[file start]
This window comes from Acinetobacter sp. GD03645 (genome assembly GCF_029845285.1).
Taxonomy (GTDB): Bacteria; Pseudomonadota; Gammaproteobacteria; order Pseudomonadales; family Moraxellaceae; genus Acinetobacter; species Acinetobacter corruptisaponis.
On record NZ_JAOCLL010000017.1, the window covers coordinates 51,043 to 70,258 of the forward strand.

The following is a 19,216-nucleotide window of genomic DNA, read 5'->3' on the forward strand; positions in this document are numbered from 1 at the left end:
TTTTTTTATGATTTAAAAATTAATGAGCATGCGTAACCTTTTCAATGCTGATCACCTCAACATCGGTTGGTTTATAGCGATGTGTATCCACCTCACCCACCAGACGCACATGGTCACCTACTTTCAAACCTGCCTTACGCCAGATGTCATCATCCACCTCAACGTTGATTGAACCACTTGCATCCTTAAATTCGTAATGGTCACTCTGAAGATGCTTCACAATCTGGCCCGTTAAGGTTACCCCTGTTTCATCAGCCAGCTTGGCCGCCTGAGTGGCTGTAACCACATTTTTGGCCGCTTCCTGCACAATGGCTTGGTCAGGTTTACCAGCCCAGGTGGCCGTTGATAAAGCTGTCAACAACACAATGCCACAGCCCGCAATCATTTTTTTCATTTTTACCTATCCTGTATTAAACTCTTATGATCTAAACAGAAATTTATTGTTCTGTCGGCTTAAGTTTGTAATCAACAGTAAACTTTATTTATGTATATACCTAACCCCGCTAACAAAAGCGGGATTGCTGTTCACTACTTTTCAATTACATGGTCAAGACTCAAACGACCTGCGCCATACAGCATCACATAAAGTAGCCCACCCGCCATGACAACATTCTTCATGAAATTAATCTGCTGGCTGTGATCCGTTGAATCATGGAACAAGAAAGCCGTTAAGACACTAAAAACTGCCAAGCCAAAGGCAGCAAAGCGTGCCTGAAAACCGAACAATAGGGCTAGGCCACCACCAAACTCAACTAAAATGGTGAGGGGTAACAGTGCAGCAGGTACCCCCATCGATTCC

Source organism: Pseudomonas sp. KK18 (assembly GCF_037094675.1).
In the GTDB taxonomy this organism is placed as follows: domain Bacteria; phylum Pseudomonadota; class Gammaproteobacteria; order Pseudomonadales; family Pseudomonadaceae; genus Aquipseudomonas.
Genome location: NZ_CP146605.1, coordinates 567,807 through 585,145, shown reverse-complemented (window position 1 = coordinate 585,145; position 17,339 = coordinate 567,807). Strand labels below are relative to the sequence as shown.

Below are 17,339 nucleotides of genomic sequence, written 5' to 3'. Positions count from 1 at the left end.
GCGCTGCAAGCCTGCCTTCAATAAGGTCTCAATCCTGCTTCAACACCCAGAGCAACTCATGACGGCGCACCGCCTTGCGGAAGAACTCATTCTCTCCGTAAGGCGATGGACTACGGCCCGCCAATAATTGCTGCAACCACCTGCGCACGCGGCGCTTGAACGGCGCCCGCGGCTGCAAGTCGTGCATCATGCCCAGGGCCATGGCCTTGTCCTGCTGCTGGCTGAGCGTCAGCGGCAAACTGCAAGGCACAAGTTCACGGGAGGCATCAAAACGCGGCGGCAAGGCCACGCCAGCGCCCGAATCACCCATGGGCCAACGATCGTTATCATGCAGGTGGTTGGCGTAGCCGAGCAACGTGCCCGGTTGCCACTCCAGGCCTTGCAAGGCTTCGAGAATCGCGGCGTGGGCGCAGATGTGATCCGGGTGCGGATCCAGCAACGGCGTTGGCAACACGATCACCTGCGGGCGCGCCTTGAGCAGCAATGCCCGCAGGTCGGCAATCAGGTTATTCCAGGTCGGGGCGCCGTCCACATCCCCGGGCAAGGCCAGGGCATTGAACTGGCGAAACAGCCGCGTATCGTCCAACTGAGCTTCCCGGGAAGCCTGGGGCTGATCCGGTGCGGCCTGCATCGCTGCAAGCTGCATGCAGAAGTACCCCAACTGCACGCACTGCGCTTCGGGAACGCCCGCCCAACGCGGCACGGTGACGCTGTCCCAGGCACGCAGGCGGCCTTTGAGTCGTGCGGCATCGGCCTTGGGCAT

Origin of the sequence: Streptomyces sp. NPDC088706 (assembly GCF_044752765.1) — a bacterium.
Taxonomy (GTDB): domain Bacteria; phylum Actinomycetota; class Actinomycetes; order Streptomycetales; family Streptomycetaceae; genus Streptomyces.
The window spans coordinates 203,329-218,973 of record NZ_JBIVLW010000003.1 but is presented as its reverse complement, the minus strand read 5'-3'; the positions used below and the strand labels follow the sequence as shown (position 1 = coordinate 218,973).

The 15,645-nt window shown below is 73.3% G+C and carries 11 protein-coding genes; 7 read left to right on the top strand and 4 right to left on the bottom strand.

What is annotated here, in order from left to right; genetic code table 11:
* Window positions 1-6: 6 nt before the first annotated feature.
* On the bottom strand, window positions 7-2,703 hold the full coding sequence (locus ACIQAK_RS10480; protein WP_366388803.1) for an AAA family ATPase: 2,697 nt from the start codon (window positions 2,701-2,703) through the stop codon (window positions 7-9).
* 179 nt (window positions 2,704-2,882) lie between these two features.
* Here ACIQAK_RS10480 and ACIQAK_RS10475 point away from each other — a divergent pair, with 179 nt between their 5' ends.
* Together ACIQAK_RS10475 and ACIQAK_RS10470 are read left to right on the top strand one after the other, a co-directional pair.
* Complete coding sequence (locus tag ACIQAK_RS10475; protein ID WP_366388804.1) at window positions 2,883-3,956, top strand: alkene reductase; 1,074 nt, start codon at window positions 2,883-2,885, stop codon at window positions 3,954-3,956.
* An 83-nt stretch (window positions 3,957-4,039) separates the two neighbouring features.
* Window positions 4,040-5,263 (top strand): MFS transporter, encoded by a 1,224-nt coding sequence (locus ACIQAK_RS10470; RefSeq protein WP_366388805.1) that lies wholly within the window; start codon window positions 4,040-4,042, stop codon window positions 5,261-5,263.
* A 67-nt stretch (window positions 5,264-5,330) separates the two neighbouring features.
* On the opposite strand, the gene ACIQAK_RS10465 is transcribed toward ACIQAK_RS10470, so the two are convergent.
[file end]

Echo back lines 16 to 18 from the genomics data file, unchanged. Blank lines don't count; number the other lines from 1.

* Window positions 1-6: 6 nt before the first annotated feature.
* On the bottom strand, window positions 7-2,703 hold the full coding sequence (locus ACIQAK_RS10480; protein WP_366388803.1) for an AAA family ATPase: 2,697 nt from the start codon (window positions 2,701-2,703) through the stop codon (window positions 7-9).
* 179 nt (window positions 2,704-2,882) lie between these two features.